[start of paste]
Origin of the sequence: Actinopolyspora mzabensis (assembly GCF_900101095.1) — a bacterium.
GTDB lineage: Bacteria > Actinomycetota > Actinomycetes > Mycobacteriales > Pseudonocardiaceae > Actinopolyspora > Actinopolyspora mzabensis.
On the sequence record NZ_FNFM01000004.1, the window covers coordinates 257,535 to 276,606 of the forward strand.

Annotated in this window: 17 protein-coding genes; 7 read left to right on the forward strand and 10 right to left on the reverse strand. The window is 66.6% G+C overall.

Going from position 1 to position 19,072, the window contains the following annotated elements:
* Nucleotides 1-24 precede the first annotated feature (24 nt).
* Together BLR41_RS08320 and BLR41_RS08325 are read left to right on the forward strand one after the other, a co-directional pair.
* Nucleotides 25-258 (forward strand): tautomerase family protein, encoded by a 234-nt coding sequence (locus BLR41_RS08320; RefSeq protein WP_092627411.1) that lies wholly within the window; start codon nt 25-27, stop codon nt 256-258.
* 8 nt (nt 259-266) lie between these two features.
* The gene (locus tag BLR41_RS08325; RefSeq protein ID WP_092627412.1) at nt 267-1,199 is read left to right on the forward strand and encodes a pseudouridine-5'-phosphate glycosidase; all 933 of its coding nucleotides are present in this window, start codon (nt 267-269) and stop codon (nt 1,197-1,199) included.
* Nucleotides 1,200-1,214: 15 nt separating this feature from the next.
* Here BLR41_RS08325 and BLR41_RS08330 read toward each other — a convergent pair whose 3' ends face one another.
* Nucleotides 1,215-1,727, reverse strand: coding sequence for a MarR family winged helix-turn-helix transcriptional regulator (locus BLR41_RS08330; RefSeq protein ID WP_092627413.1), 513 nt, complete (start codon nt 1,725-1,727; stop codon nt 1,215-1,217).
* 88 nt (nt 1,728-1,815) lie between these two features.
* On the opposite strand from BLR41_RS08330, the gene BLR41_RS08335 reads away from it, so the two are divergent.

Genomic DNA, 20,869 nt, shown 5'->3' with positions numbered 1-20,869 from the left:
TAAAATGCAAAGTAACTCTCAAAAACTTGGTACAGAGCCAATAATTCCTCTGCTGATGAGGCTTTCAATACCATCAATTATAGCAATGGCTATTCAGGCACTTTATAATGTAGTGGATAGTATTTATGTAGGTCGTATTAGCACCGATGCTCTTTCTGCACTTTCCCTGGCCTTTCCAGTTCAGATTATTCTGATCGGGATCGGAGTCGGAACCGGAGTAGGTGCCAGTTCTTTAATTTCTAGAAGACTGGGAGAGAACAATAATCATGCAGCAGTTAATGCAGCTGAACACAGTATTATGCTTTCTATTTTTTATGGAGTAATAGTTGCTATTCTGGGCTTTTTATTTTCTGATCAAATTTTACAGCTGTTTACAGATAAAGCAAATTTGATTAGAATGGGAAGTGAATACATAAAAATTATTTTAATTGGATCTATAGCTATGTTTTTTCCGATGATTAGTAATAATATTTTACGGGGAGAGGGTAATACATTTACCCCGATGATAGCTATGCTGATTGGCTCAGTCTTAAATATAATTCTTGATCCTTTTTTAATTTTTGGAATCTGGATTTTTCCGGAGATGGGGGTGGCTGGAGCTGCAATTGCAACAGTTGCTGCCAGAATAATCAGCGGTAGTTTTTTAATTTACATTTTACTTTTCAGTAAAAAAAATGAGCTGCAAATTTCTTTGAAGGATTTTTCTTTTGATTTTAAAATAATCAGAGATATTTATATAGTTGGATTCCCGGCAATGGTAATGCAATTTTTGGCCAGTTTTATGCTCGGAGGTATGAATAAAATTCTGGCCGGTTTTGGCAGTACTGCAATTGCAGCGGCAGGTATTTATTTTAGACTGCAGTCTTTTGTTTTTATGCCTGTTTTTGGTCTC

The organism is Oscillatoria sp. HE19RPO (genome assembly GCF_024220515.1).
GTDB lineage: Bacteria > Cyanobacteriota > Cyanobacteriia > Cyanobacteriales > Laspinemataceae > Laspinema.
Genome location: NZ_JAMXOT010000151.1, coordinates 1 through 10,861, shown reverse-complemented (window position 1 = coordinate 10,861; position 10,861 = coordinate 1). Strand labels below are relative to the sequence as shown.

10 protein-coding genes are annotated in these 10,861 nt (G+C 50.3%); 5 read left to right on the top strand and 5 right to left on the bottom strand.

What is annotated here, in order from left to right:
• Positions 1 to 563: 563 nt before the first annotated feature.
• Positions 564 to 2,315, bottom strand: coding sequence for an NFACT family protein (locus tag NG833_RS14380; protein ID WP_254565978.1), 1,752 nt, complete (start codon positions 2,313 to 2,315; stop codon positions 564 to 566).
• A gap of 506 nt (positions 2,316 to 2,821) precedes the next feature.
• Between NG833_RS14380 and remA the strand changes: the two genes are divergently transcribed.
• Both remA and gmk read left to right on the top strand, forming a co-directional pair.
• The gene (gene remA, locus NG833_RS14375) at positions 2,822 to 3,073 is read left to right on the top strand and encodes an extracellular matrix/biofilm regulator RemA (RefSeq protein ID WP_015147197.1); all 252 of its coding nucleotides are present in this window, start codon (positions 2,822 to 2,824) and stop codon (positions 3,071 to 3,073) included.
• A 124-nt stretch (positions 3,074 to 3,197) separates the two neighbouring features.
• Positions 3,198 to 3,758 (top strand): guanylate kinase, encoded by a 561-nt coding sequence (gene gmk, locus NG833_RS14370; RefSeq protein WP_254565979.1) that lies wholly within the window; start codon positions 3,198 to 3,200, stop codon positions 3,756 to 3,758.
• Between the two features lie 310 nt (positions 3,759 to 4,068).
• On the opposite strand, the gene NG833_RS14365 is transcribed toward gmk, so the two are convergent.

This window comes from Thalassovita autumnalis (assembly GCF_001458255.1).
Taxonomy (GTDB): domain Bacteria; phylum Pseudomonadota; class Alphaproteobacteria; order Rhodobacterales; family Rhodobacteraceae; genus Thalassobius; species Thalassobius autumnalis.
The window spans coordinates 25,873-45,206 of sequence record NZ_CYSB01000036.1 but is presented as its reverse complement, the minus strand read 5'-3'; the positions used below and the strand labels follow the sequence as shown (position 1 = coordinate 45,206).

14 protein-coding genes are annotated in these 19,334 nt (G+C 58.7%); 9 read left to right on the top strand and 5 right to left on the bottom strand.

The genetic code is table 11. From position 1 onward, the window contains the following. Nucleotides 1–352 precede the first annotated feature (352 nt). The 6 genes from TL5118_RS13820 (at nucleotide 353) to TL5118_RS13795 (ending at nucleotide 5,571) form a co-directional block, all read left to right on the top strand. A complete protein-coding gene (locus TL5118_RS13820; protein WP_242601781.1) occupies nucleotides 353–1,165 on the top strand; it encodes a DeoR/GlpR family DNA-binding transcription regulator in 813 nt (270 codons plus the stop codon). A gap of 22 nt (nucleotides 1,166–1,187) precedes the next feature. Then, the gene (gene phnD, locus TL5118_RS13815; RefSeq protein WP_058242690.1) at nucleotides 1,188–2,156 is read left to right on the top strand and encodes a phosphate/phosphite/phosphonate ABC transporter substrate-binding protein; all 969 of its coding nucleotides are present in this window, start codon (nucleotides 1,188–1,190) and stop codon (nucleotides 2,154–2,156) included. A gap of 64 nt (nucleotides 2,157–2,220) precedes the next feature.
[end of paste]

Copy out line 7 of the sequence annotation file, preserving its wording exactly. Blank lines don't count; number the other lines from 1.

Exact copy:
* Together BLR41_RS08320 and BLR41_RS08325 are read left to right on the forward strand one after the other, a co-directional pair.